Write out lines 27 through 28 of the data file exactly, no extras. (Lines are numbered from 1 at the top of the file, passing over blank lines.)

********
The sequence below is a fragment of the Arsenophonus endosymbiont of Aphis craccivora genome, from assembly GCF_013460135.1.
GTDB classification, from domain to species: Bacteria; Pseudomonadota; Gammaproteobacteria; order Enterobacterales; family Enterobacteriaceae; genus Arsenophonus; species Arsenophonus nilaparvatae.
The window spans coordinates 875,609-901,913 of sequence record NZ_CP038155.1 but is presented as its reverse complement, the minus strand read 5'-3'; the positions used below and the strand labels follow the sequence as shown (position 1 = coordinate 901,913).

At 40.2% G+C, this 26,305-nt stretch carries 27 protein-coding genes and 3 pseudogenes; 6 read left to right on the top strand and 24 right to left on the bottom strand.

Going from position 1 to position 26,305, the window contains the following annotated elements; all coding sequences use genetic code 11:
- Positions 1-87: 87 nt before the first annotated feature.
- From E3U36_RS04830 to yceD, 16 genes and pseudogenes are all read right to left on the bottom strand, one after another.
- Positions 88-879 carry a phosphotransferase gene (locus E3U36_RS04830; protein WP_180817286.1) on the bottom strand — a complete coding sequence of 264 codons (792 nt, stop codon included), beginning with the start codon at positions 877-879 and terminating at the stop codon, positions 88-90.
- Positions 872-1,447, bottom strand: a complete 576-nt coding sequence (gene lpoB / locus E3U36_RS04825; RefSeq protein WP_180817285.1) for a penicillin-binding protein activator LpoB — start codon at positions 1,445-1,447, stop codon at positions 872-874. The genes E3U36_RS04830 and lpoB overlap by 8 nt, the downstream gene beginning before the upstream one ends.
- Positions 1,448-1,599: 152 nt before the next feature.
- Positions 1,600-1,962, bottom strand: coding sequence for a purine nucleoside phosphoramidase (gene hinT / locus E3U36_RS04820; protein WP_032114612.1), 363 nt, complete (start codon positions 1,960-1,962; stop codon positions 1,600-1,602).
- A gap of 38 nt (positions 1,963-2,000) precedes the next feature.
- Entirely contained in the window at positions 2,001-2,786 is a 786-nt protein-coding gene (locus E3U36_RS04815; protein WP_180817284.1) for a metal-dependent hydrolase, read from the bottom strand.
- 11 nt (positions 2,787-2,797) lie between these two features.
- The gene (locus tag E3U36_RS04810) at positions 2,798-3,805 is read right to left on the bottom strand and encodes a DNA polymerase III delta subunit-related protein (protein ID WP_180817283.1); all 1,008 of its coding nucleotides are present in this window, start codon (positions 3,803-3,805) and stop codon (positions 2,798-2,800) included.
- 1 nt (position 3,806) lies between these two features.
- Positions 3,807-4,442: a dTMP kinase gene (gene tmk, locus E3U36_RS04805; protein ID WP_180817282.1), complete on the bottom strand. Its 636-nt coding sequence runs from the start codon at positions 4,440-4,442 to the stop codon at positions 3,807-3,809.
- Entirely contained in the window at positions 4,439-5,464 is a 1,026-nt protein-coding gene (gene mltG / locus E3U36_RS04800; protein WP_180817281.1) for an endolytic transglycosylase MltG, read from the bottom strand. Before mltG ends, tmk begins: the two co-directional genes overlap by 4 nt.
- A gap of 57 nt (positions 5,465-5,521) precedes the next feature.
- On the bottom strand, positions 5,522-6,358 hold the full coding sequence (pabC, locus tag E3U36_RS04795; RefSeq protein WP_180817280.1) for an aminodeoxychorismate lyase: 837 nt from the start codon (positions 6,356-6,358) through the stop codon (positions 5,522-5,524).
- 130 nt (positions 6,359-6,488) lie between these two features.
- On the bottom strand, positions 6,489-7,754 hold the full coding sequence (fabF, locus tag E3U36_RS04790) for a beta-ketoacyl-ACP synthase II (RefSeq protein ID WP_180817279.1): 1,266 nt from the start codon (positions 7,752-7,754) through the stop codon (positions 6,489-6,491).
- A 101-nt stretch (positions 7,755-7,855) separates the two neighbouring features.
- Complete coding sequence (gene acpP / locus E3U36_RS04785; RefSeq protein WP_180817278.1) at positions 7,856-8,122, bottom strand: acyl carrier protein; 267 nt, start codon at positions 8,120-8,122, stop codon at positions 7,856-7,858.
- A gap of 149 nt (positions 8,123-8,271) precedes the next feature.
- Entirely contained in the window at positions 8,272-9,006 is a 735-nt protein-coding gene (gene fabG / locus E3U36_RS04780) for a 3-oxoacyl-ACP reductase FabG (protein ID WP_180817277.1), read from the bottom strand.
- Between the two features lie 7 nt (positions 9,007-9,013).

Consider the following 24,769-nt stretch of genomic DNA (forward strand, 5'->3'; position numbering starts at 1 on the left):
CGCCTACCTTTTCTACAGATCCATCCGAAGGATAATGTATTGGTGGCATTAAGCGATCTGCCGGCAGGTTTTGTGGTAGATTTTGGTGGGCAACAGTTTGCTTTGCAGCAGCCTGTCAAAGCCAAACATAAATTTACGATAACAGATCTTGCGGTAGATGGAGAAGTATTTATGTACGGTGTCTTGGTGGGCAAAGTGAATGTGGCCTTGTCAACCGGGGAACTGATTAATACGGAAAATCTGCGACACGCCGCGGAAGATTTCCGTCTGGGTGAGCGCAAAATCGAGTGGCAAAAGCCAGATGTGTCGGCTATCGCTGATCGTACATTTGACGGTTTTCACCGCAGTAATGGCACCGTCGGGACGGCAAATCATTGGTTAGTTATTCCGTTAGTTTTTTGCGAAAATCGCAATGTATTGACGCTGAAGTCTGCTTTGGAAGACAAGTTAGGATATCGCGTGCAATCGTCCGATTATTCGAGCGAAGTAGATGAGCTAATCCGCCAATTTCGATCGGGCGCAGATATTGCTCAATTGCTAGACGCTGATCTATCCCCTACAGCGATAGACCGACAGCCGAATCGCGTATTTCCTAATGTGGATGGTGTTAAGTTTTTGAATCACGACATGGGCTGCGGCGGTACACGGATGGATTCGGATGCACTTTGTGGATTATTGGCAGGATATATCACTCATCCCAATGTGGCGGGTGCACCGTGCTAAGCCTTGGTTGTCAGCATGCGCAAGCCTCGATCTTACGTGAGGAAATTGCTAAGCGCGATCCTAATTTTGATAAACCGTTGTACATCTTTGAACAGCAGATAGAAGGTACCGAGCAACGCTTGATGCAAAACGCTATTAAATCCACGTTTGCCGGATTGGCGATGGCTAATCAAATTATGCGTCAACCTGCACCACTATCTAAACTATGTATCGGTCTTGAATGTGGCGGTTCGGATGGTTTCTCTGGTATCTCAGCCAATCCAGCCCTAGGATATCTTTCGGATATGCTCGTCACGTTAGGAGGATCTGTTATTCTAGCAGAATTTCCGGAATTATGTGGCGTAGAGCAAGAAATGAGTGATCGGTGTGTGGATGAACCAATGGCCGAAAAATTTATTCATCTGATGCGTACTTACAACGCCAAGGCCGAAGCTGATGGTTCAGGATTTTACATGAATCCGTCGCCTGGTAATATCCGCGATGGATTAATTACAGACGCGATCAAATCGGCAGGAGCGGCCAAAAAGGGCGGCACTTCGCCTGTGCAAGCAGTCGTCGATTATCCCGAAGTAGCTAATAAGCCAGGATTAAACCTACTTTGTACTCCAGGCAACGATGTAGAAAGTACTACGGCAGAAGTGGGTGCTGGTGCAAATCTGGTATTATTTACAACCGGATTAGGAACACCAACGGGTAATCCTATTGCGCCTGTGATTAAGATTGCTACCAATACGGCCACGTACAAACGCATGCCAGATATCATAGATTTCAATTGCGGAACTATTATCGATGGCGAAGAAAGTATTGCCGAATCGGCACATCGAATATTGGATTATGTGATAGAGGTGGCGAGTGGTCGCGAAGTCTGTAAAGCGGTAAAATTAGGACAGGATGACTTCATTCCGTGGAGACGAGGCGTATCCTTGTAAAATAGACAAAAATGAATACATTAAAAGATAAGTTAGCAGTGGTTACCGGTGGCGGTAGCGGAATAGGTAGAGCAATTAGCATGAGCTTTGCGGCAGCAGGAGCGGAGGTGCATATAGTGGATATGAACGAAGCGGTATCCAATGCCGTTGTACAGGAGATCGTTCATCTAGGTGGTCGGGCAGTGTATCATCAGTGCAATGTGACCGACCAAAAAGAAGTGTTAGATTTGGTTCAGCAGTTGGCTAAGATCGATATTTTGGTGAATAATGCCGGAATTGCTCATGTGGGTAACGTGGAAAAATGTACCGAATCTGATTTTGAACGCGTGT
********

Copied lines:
- Between the two features lie 7 nt (positions 9,007-9,013).

Consider the following 24,769-nt stretch of genomic DNA (forward strand, 5'->3'; position numbering starts at 1 on the left):